Known as the American Riviera, Santa Barbara and its sister cities — roughly 90 miles north of Los Angeles — are synonymous with coastal-chic sophistication and stunning natural beauty. After the Thomas Fire in December 2017 and mudslides in January 2018, it appeared this idyllic landscape and lifestyle were indelibly altered.
Luckily, this turned out to be far from the truth.
“If anything, our sense of community spirit is stronger and more palpable than ever before, and we welcome back visitors with open arms and grateful hearts,” says Kathy Janega-Dykes, president of Visit Santa Barbara.
Santa Barbara proper was actually not affected by the natural disasters. They were, in fact, isolated to the Montecito area — a celebrity enclave in Santa Barbara County that’s home to A-listers, such as Oprah Winfrey, Ellen DeGeneres and Rob Lowe.
For a local’s perspective of what to know before you go, we sat down with Janega-Dykes.
Can you describe what the region looks like now?
A regular visitor to Santa Barbara would have no idea that there had been a natural disaster. The Thomas Fire and mudslide were isolated to the Montecito area and did not impact Santa Barbara.
The Santa Ynez Mountains that are visible from downtown Santa Barbara are regular shades of green and tan. They remain uniquely beautiful.
Coast Village Road in Montecito — which was initially impacted by the debris flow — has been cleared of mud, cleaned up thoroughly and businesses are now open. Only a few residential streets within Montecito where there was damage remain closed to through traffic.
What hotels, restaurants or attractions are still closed in Santa Barbara?
All hotels, restaurants and attractions in the cities of Santa Barbara, Goleta and Summerland are open for business and were not affected, such as Belmond El Encanto, a Forbes Travel Guide Five-Star-Rated property. The Thomas Fire in December and Montecito mudslide in January did not take place in these cities.
And how about Montecito? What’s open and were any hotels affected?
All major Montecito businesses, including restaurants and boutiques, reopened by early February. Among hotels in Montecito, only San Ysidro Ranch and Four Seasons Resort The Biltmore Santa Barbara [a Four-Star hotel] remain closed. The Four Seasons plans to reopen by June 1 and Montecito Inn opened March 4. At this time, it is unknown when San Ysidro Ranch will reopen.
Are there any road closures still in Montecito?
Only a few of the residential side streets within Montecito remain closed to through traffic due to the mudslide, but these only affect residents. The major roads and arteries in Montecito, such as the popular Coast Village Road and Upper Village shopping districts, have reopened. Highway 101 through Montecito is fully open, after a temporary closure in early January.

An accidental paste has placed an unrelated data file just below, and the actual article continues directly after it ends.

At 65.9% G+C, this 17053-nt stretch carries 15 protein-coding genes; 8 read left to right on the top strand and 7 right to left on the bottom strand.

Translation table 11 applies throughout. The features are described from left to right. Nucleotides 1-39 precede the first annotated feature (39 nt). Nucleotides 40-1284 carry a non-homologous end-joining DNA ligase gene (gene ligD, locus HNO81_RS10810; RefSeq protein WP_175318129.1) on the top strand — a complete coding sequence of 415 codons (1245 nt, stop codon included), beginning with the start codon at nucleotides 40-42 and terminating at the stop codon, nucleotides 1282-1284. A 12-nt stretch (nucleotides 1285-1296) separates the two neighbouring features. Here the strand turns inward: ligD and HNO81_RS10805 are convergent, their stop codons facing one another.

What are the condition of the hiking trails in the area?
A few obscure hiking trails above Montecito, such as Cold Spring and Romero Canyon, remain closed, but this affects only a very select, niche subset of hikers. Santa Barbara’s most popular trails for visitors, including Tunnel Trail leading to Inspiration Point and Rattlesnake Trail, as well as trails bordering the city of Santa Barbara, are open and were not affected. Likewise, the Santa Barbara Botanic Garden located in Santa Barbara’s Mission Canyon area offers lovely scenic hikes.
OTHER IMPORTANT THINGS TO KNOW
-Highway 101 is fully open.
-The Pacific Surfliner and the Coast Starlight trains are running. Santa Barbara Airport is open.
-Santa Barbara County beaches are open, and most of the popular spots — such as Butterfly, Leadbetter and Summerland — were not affected by the runoff. Beaches with swimming advisory warnings include: Carpinteria State Beach, Hammond Beach and Goleta Beach. Go here for the latest beach safety updates.
-Wineries in the area were not affected. Tasting rooms, whether in Santa Barbara’s Funk Zone or the surrounding mountains, continue to welcome guests.
-Recreational activities and some businesses may still be affected in Montecito. It’s best to call ahead before visiting.
WHAT’S NEW IN THE CITY
From home designer and hotelier Steve Hermann, Smithy Kitchen + Bar opened its doors in December 2017 to offer family-style farm-fresh dishes in a light-filled, contemporary setting.
For another exciting new option, look at the recently debuted Hotel Californian’s signature restaurant, Blackbird. The Mediterranean-inspired menu was developed by chef Alexander La Motte, a student of culinary giants Thomas Keller and Daniel Boulud.
Opening within Montecito Inn in late March, Frankland’s Crab & Co will be a New England-flavored fast-casual seafood eatery from prolific restaurateurs/chefs Phillip Frankland Lee and Margarita Kallas-Lee. The duo operates five restaurants in Los Angeles; this will be their first location outside the city.
If you need something to do in Santa Barbara beyond noshing, the new Cat Therapy is the city’s first cat café where animal lovers get to gently pet and play with well-cared-for, adoptable shelter cats.
Kids of all ages will love the Wolf Museum of Exploration + Innovation. This three-story science museum for tiny travelers, which just celebrated its first birthday, is chock-full of interactive, educational displays that will keep little minds active for hours.
For the latest travel advisory updates in Santa Barbara County, click here.